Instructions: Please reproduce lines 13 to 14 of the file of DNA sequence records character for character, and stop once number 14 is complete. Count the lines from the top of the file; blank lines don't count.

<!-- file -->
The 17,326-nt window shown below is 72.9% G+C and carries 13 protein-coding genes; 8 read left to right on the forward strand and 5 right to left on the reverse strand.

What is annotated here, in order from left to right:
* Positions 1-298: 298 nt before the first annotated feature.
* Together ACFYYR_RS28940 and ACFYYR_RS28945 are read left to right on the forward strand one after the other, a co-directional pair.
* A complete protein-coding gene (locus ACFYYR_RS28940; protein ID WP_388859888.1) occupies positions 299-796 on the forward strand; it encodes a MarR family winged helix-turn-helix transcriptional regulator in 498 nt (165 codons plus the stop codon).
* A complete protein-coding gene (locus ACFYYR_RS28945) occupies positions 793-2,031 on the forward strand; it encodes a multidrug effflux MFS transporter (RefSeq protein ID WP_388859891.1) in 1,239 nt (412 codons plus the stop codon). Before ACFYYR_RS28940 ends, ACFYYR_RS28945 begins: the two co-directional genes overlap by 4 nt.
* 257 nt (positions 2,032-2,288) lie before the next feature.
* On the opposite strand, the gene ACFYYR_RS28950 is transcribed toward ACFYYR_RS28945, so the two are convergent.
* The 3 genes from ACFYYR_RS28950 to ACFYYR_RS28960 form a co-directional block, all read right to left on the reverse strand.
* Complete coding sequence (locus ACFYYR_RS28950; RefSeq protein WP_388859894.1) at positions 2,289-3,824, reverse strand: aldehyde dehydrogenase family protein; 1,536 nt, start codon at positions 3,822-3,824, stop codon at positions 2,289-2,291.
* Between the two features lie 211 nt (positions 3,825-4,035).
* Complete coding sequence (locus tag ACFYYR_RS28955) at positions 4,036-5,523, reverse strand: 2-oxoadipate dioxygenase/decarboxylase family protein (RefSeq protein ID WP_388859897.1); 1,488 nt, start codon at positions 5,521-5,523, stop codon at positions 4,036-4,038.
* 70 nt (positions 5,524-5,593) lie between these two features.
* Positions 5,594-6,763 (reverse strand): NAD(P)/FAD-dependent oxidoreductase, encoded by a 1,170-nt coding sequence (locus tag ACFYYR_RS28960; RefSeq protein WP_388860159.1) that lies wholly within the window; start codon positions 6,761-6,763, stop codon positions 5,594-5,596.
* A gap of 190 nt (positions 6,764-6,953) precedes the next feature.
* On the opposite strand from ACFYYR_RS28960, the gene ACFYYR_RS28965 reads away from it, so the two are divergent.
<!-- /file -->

* 70 nt (positions 5,524-5,593) lie between these two features.
* Positions 5,594-6,763 (reverse strand): NAD(P)/FAD-dependent oxidoreductase, encoded by a 1,170-nt coding sequence (locus tag ACFYYR_RS28960; RefSeq protein WP_388860159.1) that lies wholly within the window; start codon positions 6,761-6,763, stop codon positions 5,594-5,596.